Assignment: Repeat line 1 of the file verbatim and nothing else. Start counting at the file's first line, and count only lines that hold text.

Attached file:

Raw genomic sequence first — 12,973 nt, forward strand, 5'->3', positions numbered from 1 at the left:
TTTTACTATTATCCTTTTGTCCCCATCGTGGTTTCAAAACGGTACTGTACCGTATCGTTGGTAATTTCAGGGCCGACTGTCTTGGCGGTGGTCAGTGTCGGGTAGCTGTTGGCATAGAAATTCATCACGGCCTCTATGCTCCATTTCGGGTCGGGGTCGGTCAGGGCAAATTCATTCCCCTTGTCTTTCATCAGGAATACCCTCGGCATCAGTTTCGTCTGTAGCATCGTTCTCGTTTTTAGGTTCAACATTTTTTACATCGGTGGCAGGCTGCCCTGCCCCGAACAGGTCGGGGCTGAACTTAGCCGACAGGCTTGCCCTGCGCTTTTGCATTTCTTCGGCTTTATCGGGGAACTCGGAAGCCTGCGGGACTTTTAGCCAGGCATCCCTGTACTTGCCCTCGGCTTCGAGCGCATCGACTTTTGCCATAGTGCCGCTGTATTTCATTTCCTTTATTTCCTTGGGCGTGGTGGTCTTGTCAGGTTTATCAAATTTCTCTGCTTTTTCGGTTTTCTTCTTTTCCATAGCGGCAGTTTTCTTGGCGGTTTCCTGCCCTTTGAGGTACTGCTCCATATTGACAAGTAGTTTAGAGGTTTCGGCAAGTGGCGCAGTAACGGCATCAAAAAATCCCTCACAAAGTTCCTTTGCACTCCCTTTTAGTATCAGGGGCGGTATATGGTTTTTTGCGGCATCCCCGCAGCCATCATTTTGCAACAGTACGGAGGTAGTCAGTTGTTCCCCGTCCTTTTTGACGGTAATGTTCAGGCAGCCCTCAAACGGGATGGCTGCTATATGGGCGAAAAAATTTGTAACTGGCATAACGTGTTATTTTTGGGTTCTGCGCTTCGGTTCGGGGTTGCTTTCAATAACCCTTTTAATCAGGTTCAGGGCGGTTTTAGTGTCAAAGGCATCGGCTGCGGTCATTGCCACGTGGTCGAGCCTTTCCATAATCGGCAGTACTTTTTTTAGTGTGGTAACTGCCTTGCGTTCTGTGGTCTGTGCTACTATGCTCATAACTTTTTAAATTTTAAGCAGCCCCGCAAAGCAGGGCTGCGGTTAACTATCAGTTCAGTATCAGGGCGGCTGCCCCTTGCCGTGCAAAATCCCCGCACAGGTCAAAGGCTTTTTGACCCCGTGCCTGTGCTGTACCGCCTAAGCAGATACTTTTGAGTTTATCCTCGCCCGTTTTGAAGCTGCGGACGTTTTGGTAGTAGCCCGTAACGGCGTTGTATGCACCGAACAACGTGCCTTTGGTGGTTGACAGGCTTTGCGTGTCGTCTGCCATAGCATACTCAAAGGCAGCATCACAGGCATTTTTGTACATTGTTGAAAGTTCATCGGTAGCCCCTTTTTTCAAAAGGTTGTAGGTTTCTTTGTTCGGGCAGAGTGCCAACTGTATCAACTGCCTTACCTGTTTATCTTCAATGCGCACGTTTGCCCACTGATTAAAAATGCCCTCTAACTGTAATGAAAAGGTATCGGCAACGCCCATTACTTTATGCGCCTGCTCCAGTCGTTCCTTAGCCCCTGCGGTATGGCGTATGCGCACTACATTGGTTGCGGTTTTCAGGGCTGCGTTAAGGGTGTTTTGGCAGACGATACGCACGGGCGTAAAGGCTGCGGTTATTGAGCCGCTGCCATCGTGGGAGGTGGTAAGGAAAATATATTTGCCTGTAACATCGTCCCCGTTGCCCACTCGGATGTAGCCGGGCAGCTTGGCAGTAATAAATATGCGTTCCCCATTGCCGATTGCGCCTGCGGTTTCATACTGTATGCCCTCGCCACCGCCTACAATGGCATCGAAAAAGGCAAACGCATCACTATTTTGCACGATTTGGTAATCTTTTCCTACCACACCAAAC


Raw genomic sequence first — 12,973 nt, forward strand, 5'->3', positions numbered from 1 at the left: